Security and big data are important in the government market in 2014 (with related video)
While gathering information for our 2014 Keating Report on government budgets and spending, we checked in with Bill Cull, Vice President of Public Sector, at San Francisco–based Splunk. We wanted to find out about trends in the government IT marketplace. Splunk serves a variety of public sector clients, including federal agencies and state and local governments.
Here are the views of Bill Cull.
GPN: What is happening on the public sector IT front in 2014?
Bill Cull: In 2014, state and local governments will take a look at big data beyond a single application. Last year, state and local governments were testing out big data technologies for a single use case, like cybersecurity, IT operations or citizen service. A lot of these deployments have been successful and IT managers are now looking to increase investments in big data solutions across the agency. Even though budgets are tight, the ROI on these investments has proven to be high.
GPN: It sounds like exploiting big data is a priority in government.
BC: In 2014, I expect that more people will realize the benefits and ROI associated with big data initiatives, and further investment in the understanding of data will be imperative as we strive for a more efficient government. I expect that President Obama’s Big Data Research and Development Initiative, that announced that agencies will invest $200 million in big data projects, will likely grow over time. The initiative will grow due to the productivity and cost savings that agencies experience by leveraging the value of data.
GPN: Are government IT managers facing threats to system security?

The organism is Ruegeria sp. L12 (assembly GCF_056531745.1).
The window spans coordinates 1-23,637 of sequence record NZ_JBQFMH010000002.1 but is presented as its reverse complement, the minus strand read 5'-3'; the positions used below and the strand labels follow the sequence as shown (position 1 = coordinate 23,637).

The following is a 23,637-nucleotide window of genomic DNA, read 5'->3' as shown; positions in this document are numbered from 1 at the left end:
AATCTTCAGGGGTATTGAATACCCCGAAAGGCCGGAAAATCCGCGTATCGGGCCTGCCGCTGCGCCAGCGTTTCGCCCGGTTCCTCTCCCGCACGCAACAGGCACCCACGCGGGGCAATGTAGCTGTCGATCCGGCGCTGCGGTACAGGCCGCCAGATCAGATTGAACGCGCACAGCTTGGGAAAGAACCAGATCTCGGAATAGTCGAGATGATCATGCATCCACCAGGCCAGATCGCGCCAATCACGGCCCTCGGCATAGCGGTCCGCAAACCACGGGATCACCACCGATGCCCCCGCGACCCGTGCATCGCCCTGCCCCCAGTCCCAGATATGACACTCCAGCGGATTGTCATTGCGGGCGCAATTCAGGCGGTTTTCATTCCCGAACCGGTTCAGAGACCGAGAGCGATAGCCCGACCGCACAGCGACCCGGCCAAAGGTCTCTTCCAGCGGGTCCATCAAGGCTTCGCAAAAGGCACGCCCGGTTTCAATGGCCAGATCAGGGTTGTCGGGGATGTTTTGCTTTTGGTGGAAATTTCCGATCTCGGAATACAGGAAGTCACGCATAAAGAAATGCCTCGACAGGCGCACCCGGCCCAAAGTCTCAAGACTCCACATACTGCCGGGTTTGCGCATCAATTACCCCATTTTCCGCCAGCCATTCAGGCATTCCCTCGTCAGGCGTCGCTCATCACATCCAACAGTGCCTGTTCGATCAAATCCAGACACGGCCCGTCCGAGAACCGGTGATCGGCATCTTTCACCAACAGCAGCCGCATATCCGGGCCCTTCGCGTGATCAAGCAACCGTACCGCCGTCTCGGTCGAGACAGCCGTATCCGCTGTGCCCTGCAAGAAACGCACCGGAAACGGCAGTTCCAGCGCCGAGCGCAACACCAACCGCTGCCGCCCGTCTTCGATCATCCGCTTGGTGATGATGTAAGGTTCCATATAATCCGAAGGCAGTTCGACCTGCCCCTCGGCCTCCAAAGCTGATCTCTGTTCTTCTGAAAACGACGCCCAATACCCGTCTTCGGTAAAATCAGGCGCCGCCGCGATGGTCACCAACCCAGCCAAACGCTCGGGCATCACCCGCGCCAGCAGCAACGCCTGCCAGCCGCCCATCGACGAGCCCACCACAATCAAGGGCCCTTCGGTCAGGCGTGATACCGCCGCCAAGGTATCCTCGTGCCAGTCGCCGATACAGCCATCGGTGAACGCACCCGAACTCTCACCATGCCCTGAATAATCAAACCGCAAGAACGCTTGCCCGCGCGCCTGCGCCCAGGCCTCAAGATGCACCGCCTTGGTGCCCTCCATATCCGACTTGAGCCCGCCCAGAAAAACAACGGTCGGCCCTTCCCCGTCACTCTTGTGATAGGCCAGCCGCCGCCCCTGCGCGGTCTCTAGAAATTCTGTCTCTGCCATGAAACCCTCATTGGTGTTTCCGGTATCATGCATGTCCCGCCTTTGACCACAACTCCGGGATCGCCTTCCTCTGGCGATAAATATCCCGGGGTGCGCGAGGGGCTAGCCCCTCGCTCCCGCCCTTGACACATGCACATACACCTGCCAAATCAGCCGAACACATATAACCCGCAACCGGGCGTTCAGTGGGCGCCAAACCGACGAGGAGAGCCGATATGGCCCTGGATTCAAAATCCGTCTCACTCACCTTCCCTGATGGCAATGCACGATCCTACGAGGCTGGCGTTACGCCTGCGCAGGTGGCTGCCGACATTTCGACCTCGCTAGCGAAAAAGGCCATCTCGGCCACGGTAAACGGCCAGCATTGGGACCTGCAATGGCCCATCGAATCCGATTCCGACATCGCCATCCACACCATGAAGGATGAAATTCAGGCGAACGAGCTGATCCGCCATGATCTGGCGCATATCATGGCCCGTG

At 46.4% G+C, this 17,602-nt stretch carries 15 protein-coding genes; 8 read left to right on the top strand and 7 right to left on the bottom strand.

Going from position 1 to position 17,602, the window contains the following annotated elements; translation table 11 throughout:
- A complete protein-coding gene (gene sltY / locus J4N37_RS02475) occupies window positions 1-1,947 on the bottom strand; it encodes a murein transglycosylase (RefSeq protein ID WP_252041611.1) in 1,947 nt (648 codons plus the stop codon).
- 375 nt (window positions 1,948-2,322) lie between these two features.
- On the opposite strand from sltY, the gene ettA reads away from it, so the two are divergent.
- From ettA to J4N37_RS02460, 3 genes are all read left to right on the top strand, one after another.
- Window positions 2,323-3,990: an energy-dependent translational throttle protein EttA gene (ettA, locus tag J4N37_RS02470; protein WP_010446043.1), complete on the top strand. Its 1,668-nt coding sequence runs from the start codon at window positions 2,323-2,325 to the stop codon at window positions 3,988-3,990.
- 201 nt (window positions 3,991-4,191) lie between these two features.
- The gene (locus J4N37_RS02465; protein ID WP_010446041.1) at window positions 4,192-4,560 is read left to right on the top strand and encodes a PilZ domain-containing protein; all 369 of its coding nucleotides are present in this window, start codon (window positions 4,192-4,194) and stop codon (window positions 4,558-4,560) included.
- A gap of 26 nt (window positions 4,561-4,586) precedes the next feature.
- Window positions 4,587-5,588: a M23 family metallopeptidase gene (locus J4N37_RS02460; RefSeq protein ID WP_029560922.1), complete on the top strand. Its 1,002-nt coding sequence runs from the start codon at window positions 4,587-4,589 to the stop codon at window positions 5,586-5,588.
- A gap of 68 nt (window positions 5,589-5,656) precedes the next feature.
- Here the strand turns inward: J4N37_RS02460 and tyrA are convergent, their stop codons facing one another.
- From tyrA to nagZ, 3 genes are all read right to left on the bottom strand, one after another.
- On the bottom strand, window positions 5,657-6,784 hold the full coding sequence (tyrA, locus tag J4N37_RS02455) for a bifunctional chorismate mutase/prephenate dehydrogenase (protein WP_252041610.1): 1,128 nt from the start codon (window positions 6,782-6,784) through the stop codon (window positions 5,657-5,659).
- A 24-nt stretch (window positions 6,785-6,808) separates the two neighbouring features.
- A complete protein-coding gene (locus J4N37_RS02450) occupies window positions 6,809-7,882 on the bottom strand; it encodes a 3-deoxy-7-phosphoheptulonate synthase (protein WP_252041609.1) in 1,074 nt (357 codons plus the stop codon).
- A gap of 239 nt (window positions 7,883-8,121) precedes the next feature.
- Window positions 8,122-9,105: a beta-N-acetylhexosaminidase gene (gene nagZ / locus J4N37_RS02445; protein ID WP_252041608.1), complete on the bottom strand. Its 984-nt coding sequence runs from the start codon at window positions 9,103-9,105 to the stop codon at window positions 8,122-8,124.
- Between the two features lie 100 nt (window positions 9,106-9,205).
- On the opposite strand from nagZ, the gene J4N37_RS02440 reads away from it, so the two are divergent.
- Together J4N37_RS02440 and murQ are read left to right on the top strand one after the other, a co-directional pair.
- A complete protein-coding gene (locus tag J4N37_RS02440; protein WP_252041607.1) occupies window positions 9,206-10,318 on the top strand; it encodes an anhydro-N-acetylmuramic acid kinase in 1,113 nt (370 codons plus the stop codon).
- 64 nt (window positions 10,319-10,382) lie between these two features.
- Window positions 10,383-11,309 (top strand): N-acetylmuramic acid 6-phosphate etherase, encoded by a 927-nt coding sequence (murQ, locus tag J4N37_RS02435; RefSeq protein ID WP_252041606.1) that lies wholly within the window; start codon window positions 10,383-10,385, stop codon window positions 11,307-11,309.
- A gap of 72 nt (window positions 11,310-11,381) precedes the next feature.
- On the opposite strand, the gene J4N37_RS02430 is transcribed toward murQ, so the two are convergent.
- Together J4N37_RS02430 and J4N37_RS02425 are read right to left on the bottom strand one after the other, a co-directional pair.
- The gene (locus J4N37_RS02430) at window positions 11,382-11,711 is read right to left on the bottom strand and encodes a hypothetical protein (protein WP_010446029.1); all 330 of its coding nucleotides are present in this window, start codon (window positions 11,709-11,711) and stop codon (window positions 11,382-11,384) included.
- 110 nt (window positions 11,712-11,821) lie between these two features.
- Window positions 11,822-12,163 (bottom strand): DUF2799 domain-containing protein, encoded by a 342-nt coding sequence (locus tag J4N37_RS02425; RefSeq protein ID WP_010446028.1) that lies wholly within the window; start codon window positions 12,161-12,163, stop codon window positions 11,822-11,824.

BC: The idea that all data is security-relevant continues to spread through government. We expect that most agencies will continue to invest in cyber defense in 2014 to protect all data. Insider threats will continue to be a prominent issue within cyber, and agencies will need to implement technology to better detect these threats in a timely manner.
To ensure cybersecurity in 2014, government IT personnel need to be prepared for more advanced cyber threats as well as insider threats. Especially for state agencies that are oftentimes responsible for critical infrastructure operations within their regions, like departments of transportation, the ability to have full visibility across their IT environments will be paramount. These personnel should be well-equipped to analyze the data within their networks, servers, e-mail and devices, so that they can uncover cyber vulnerabilities before they become full-blown threats.
GPN: Are government IT departments continuing to restructure in 2014?
BC: Agencies will continue to operate in a “doing more with less” mentality, and we expect IT consolidation to be top of mind for all IT managers within government. When investing in new technologies, agencies will likely review their current IT environment and work to consolidate what they currently have before investing in new technologies.
Splunk provides a software platform for real-time operational intelligence. The platform is called Splunk Enterprise. The company’s software and cloud services enable organizations to search, monitor, analyze and visualize machine-generated big data coming from websites, applications, servers, networks, sensors and mobile devices. More than 6,400 enterprises, government agencies, universities and service providers in 90 countries use Splunk software to deepen business and customer understanding, mitigate cybersecurity risk, prevent fraud, improve service performance and reduce cost.
This video shows how Splunk Enterprise 6 makes machine data accessible and usable. The software offers a secure way to analyze the massive streams of machine data generated by agency IT systems and technology infrastructure. The product works with data that is in the cloud or that is on physical or virtual systems.